Two Rabbits

Films trying to follow multiple story lines don’t always work. Sometimes they come together too conveniently utilizing too much luck or coincidence for believability and sometimes they don’t come together at all. When they do come together well it can make for a cool ending and when they fail it can be simply grating. The Brazilian action film Two Rabbits manages to avoid most of the pitfalls even if it isn’t entirely successful.

Edgar is a young 20-something who’s just moved back to Sao Paulo after spending a couple of years in Miami hiding out after some bad stuff went down. While there he perfected his complicated revenge plot which he plans to enact once back in Brazil, hoping to gain some absolution for his sins in the process. The players in this game include Maicon, the local gangster, Bola, his number one, Julia, an assistant in the DA’s office and Henrique, her husband, to whom she feeds confidential information to help him in his work as a criminal lawyer. They both work for Maicon. Also involved are Edgar’s father and Walter, a man Edgar has apparently wronged but who works for his father and may have forgiven Edgar during his time away. Rounding out the main players is Jader Kerteis a local corrupt politician who manipulation is essential to Edgar’s plan. There are plenty of other bit players, but these main characters will move around like chess pieces enacting Edgar’s brutal endgame with or without their knowledge.

Highly stylized with graphic overlays, full on animated segments, and aggressive color correction and editing, Two Rabbits is like Michael Bay’s wet dream only the speak Portugese. Sometimes when foreign directors try to imitate American styles it can come off as cheap and cheesy, like they don’t really understand the style aping. Thankfully Afonso Poyart understands it quite well and crafts the type of film that work just fine in America if only the characters spoke English.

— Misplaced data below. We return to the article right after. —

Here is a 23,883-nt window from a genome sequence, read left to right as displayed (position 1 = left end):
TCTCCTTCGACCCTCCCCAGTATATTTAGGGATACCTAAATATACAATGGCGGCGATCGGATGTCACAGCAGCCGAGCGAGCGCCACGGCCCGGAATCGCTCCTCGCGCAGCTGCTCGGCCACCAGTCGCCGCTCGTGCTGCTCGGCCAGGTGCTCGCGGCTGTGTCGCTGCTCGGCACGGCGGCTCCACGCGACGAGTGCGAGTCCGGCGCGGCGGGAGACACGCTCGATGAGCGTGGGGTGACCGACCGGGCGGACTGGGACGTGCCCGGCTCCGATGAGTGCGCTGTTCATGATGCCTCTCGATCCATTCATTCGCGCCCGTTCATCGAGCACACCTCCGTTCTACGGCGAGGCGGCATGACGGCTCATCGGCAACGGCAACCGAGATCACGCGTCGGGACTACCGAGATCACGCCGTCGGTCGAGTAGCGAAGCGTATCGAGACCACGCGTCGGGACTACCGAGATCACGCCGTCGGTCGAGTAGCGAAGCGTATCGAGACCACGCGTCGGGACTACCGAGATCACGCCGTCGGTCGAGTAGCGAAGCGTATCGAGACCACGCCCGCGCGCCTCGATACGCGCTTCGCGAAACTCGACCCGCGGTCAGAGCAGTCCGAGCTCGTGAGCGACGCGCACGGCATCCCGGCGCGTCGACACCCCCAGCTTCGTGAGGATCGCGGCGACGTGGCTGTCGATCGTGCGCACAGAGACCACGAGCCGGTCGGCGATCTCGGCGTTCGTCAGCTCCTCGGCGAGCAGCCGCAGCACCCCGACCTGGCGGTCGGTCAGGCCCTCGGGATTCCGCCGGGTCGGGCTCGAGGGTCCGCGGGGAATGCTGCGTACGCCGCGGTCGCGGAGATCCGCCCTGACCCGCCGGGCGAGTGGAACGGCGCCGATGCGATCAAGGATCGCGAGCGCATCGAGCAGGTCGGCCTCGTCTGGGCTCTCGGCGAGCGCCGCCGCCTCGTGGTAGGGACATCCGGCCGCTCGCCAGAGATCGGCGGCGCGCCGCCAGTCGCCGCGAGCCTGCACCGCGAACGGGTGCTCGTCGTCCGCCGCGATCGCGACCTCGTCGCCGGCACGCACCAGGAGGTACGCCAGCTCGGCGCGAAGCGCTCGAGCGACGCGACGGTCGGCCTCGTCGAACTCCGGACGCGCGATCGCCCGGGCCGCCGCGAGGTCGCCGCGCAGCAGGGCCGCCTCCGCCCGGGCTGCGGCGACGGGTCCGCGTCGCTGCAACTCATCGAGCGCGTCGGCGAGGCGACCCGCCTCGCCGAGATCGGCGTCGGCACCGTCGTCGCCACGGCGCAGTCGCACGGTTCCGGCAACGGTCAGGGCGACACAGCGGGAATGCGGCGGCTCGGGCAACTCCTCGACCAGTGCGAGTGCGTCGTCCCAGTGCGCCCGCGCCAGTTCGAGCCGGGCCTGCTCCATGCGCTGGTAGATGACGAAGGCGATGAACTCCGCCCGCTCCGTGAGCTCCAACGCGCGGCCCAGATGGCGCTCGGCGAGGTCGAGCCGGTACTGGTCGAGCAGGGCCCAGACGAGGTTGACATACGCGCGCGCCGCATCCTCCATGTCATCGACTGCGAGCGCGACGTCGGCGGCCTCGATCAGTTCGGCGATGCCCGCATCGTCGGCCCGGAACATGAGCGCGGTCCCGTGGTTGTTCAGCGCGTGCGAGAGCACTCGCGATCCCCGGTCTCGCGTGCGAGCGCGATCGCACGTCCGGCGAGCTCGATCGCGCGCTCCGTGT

Unfortunately, such a complicated series of plot threads requires an ending that ties them up nicely. The ending of 2 Rabbits doesn’t exactly fall apart but it doesn’t get wrapped up with a bow on it either. It mostly makes sense and gives finality to the stories but it doesn’t give you everything you wanted. While that can sometimes be a good thing, here it’s just a little unsatisfying and leaves you wishing for a bit more.

In the end Two Rabbits is an incredibly confident and assured feature film debut for writer/director Afonso Poyart. It’s complicated but not needlessly so, and it’s relatively easy to follow the action and character motivations. It’s highly stylized from the cinematography, to the editing and color correction creating a fast-paced graphics heavy film that feels right at home in the current video game obsessed generation. While the end isn’t quite as satisfying as you might hope, it doesn’t take too much away from this highly enjoyable thrill ride.

The Upside: High tempo and high stylization work and make for a fun, action-packed film.

The Downside: As cool as the ride is, it doesn’t quite come together in the end.

On the Side: Poyart is in pre-production on a film called Solace starring Anthony Hopkins.

B+

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